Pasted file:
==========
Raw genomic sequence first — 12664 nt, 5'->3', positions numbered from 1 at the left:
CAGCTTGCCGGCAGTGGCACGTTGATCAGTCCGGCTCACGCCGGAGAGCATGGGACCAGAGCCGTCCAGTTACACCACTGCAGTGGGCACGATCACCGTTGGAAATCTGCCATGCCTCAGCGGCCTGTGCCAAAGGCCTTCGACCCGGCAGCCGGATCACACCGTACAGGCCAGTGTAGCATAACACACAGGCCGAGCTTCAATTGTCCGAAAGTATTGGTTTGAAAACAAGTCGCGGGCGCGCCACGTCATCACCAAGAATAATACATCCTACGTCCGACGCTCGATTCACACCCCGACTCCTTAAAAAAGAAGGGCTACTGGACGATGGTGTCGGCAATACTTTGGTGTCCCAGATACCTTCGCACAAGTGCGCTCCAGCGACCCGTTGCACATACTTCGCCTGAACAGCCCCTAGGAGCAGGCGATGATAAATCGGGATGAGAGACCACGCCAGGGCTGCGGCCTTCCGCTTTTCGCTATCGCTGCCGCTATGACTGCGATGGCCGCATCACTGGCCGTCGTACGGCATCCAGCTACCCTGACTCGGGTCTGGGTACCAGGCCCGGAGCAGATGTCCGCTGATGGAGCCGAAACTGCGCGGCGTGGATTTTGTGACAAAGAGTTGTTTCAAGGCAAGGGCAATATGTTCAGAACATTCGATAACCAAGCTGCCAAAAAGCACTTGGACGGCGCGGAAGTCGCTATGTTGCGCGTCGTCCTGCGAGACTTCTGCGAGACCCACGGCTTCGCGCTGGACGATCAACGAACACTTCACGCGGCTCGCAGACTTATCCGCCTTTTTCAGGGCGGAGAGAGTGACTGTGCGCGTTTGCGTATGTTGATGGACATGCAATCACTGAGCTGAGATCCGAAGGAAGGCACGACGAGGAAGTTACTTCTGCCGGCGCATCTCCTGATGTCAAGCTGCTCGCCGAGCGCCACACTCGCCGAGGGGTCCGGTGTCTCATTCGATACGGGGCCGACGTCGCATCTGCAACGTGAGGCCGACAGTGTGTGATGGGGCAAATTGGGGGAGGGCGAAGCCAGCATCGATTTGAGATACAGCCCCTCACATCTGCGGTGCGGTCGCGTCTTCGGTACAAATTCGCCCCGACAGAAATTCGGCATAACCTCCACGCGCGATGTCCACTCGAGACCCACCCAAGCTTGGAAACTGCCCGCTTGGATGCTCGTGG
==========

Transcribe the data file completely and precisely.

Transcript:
Raw genomic sequence first — 12664 nt, 5'->3', positions numbered from 1 at the left:
CAGCTTGCCGGCAGTGGCACGTTGATCAGTCCGGCTCACGCCGGAGAGCATGGGACCAGAGCCGTCCAGTTACACCACTGCAGTGGGCACGATCACCGTTGGAAATCTGCCATGCCTCAGCGGCCTGTGCCAAAGGCCTTCGACCCGGCAGCCGGATCACACCGTACAGGCCAGTGTAGCATAACACACAGGCCGAGCTTCAATTGTCCGAAAGTATTGGTTTGAAAACAAGTCGCGGGCGCGCCACGTCATCACCAAGAATAATACATCCTACGTCCGACGCTCGATTCACACCCCGACTCCTTAAAAAAGAAGGGCTACTGGACGATGGTGTCGGCAATACTTTGGTGTCCCAGATACCTTCGCACAAGTGCGCTCCAGCGACCCGTTGCACATACTTCGCCTGAACAGCCCCTAGGAGCAGGCGATGATAAATCGGGATGAGAGACCACGCCAGGGCTGCGGCCTTCCGCTTTTCGCTATCGCTGCCGCTATGACTGCGATGGCCGCATCACTGGCCGTCGTACGGCATCCAGCTACCCTGACTCGGGTCTGGGTACCAGGCCCGGAGCAGATGTCCGCTGATGGAGCCGAAACTGCGCGGCGTGGATTTTGTGACAAAGAGTTGTTTCAAGGCAAGGGCAATATGTTCAGAACATTCGATAACCAAGCTGCCAAAAAGCACTTGGACGGCGCGGAAGTCGCTATGTTGCGCGTCGTCCTGCGAGACTTCTGCGAGACCCACGGCTTCGCGCTGGACGATCAACGAACACTTCACGCGGCTCGCAGACTTATCCGCCTTTTTCAGGGCGGAGAGAGTGACTGTGCGCGTTTGCGTATGTTGATGGACATGCAATCACTGAGCTGAGATCCGAAGGAAGGCACGACGAGGAAGTTACTTCTGCCGGCGCATCTCCTGATGTCAAGCTGCTCGCCGAGCGCCACACTCGCCGAGGGGTCCGGTGTCTCATTCGATACGGGGCCGACGTCGCATCTGCAACGTGAGGCCGACAGTGTGTGATGGGGCAAATTGGGGGAGGGCGAAGCCAGCATCGATTTGAGATACAGCCCCTCACATCTGCGGTGCGGTCGCGTCTTCGGTACAAATTCGCCCCGACAGAAATTCGGCATAACCTCCACGCGCGATGTCCACTCGAGACCCACCCAAGCTTGGAAACTGCCCGCTTGGATGCTCGTGG